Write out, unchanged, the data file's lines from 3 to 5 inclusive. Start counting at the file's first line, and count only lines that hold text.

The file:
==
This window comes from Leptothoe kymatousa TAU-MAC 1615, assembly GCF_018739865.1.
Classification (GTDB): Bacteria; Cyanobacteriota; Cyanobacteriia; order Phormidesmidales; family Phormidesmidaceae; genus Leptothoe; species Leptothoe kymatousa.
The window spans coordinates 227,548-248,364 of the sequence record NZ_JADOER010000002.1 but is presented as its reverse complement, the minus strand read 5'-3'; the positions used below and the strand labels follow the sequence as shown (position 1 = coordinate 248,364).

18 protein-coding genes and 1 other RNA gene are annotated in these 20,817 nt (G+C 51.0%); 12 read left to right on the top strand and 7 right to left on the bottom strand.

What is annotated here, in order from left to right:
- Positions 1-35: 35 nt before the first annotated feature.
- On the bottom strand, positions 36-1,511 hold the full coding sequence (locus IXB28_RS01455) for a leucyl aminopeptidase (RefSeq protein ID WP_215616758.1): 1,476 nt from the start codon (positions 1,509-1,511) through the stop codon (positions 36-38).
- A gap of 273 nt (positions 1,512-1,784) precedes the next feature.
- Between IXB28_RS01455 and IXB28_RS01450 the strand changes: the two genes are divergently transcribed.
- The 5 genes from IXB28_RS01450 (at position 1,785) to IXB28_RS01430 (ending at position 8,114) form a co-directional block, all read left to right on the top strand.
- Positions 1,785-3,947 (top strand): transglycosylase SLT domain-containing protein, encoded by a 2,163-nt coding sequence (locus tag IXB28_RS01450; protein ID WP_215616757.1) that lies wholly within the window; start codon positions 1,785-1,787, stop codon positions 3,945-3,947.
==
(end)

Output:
The window spans coordinates 227,548-248,364 of the sequence record NZ_JADOER010000002.1 but is presented as its reverse complement, the minus strand read 5'-3'; the positions used below and the strand labels follow the sequence as shown (position 1 = coordinate 248,364).

18 protein-coding genes and 1 other RNA gene are annotated in these 20,817 nt (G+C 51.0%); 12 read left to right on the top strand and 7 right to left on the bottom strand.

What is annotated here, in order from left to right: